Linda Malnack

Double Life of a Still Life

 

They breathed
once, planetary in their skins, red
ripe, indebted

to the sky, but attracted to earth.
Yellow lanterns
hung by wind, pears over marigolds.

And peaches,
their washes of fuzz hazy in the blue
dish beneath

a reincarnated sun and its pitted
lover, the moon
who looks, ever looks into the white

will be. So this
is what fruit becomes, longitudinal
light, its juice

running, the weighty abuse, a glad
letting go.
Grass’ sweet buffer–romance,

seeds, skinned
knees. All in the time it takes to deal
a blow, a hand

of hard luck: pulp slick in the dirt,
last life of a still
life brown in the orchard, and you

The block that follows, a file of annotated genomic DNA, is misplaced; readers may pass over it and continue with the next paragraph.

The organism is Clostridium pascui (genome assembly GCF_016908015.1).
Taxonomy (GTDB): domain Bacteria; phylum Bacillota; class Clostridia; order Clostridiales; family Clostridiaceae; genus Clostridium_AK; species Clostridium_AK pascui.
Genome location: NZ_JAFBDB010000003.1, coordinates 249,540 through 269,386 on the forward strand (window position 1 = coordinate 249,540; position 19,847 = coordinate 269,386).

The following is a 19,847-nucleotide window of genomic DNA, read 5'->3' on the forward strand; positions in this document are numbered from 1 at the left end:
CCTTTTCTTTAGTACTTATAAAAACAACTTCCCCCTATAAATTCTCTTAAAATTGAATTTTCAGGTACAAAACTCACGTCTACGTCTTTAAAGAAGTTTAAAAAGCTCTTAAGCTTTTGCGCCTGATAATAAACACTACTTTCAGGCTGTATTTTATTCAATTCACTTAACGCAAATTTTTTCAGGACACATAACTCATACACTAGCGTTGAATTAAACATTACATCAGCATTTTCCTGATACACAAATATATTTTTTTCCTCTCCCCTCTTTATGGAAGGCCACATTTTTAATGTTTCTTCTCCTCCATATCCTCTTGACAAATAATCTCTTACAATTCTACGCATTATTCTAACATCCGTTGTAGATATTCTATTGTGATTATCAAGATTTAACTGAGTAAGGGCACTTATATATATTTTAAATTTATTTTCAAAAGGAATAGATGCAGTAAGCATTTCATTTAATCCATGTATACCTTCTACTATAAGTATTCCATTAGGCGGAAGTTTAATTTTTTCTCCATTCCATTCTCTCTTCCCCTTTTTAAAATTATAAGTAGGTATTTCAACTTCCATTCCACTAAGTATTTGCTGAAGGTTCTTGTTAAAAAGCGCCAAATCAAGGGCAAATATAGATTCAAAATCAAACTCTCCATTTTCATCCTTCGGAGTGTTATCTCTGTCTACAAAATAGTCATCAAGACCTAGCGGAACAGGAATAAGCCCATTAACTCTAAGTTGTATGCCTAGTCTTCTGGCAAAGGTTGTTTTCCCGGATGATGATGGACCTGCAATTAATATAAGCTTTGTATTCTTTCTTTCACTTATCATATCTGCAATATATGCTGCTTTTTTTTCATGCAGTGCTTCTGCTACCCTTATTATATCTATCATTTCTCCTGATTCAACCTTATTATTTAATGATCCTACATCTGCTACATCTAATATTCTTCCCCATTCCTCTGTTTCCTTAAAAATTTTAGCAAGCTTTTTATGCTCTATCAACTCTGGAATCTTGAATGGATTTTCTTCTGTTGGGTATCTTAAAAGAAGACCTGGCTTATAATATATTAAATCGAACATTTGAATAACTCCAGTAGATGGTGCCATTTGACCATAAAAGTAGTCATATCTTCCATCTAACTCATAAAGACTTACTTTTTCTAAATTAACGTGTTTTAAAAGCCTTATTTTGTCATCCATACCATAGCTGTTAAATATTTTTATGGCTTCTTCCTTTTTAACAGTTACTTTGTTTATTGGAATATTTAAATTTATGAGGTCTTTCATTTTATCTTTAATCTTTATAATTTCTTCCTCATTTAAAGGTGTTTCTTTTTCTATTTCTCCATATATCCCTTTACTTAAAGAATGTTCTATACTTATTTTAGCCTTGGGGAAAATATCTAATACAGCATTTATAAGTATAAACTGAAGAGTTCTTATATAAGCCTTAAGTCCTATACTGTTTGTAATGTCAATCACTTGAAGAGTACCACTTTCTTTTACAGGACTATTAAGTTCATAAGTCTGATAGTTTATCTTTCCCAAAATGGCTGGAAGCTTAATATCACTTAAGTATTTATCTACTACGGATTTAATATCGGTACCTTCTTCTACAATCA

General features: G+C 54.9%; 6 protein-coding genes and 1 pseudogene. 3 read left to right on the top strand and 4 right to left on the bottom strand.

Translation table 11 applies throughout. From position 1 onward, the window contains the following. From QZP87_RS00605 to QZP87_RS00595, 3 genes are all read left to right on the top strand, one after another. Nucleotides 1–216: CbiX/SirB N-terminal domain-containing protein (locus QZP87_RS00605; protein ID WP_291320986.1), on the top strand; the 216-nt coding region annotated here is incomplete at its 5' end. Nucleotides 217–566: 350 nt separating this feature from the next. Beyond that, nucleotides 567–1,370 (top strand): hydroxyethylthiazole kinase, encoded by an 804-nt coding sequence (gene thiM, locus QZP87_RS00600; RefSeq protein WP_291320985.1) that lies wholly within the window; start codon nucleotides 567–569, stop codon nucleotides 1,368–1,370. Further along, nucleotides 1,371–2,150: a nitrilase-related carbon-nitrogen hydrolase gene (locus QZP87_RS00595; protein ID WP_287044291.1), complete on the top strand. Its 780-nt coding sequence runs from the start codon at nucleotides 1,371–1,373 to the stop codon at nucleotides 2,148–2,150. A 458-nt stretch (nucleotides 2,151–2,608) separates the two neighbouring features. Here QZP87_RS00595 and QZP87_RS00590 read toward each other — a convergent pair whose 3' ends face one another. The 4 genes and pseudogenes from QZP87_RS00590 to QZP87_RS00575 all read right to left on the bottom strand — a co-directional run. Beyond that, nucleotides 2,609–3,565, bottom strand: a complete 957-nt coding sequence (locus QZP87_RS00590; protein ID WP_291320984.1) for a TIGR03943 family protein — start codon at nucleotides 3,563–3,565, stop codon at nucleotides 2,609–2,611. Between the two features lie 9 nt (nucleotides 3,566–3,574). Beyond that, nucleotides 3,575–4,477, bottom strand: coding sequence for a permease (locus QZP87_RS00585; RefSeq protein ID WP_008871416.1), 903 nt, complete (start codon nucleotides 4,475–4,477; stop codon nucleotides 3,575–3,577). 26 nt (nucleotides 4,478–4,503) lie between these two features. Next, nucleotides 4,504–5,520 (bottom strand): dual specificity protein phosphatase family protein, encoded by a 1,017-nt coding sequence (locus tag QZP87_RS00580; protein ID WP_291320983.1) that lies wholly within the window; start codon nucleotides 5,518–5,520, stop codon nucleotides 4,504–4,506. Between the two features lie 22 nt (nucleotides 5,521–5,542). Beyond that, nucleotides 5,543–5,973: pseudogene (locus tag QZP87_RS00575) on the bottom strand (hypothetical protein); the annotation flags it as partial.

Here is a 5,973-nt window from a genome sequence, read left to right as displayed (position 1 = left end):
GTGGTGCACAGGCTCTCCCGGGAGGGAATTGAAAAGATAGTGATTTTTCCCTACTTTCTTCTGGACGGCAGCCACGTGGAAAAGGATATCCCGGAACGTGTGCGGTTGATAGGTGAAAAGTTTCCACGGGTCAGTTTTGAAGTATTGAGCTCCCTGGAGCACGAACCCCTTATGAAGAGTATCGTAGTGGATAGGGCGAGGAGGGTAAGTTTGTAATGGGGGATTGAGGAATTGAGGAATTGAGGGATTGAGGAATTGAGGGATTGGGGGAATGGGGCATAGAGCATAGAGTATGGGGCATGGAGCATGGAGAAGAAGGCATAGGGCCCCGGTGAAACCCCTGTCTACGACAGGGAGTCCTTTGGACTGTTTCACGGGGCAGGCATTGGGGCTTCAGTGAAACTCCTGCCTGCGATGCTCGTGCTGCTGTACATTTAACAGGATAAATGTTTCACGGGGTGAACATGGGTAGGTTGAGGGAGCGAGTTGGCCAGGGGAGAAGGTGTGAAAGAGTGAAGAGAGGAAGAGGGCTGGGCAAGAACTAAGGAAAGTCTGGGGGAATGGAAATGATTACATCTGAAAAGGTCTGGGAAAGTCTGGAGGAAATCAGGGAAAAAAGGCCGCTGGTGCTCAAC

taking what was,
what is, and smearing its sad cider all
over your hands.

 

“Double Life of a Still Life” is reprinted from Northwest Review.

 

Linda Malnack has published poems in many journals, including The Amherst Review, the Seattle Review, and Southern Humanities Review. She won the Willow Springs Poetry Award in 2000 and the William Stafford Award (Washington Poets Association) in 1998. Currently, she volunteers as an associate editor for the poetry e-zine, Switched-on Gutenberg.


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